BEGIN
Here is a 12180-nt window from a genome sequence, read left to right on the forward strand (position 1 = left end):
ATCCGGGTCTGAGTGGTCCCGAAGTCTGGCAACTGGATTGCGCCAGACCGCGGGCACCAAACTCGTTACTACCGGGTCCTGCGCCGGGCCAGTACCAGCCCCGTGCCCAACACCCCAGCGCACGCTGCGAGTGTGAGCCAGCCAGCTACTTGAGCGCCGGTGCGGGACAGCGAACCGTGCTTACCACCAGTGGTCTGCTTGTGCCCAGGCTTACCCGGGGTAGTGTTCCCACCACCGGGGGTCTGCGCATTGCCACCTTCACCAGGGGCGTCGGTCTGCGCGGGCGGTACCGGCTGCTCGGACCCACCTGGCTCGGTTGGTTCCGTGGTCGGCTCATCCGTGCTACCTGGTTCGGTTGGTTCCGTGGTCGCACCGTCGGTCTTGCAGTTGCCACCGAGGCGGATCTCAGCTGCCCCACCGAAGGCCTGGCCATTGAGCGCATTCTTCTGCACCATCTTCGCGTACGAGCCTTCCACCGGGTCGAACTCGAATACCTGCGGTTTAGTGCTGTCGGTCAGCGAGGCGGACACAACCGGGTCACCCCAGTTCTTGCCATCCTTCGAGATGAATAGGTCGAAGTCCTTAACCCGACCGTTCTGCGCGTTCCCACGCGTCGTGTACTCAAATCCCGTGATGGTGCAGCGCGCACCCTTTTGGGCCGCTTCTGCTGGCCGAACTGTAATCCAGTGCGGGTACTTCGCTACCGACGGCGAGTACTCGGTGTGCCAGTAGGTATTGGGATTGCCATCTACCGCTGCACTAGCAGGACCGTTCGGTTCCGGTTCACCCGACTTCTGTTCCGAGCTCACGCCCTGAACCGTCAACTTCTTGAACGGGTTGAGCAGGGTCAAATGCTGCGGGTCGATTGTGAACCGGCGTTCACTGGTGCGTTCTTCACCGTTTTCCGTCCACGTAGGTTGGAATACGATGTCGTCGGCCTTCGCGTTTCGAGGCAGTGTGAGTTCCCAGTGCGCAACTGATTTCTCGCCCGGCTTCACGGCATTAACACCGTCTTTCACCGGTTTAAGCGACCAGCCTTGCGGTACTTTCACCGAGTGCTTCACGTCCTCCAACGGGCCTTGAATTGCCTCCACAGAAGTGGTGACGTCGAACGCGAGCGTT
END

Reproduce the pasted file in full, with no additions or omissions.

Here is a 12180-nt window from a genome sequence, read left to right on the forward strand (position 1 = left end):
ATCCGGGTCTGAGTGGTCCCGAAGTCTGGCAACTGGATTGCGCCAGACCGCGGGCACCAAACTCGTTACTACCGGGTCCTGCGCCGGGCCAGTACCAGCCCCGTGCCCAACACCCCAGCGCACGCTGCGAGTGTGAGCCAGCCAGCTACTTGAGCGCCGGTGCGGGACAGCGAACCGTGCTTACCACCAGTGGTCTGCTTGTGCCCAGGCTTACCCGGGGTAGTGTTCCCACCACCGGGGGTCTGCGCATTGCCACCTTCACCAGGGGCGTCGGTCTGCGCGGGCGGTACCGGCTGCTCGGACCCACCTGGCTCGGTTGGTTCCGTGGTCGGCTCATCCGTGCTACCTGGTTCGGTTGGTTCCGTGGTCGCACCGTCGGTCTTGCAGTTGCCACCGAGGCGGATCTCAGCTGCCCCACCGAAGGCCTGGCCATTGAGCGCATTCTTCTGCACCATCTTCGCGTACGAGCCTTCCACCGGGTCGAACTCGAATACCTGCGGTTTAGTGCTGTCGGTCAGCGAGGCGGACACAACCGGGTCACCCCAGTTCTTGCCATCCTTCGAGATGAATAGGTCGAAGTCCTTAACCCGACCGTTCTGCGCGTTCCCACGCGTCGTGTACTCAAATCCCGTGATGGTGCAGCGCGCACCCTTTTGGGCCGCTTCTGCTGGCCGAACTGTAATCCAGTGCGGGTACTTCGCTACCGACGGCGAGTACTCGGTGTGCCAGTAGGTATTGGGATTGCCATCTACCGCTGCACTAGCAGGACCGTTCGGTTCCGGTTCACCCGACTTCTGTTCCGAGCTCACGCCCTGAACCGTCAACTTCTTGAACGGGTTGAGCAGGGTCAAATGCTGCGGGTCGATTGTGAACCGGCGTTCACTGGTGCGTTCTTCACCGTTTTCCGTCCACGTAGGTTGGAATACGATGTCGTCGGCCTTCGCGTTTCGAGGCAGTGTGAGTTCCCAGTGCGCAACTGATTTCTCGCCCGGCTTCACGGCATTAACACCGTCTTTCACCGGTTTAAGCGACCAGCCTTGCGGTACTTTCACCGAGTGCTTCACGTCCTCCAACGGGCCTTGAATTGCCTCCACAGAAGTGGTGACGTCGAACGCGAGCGTT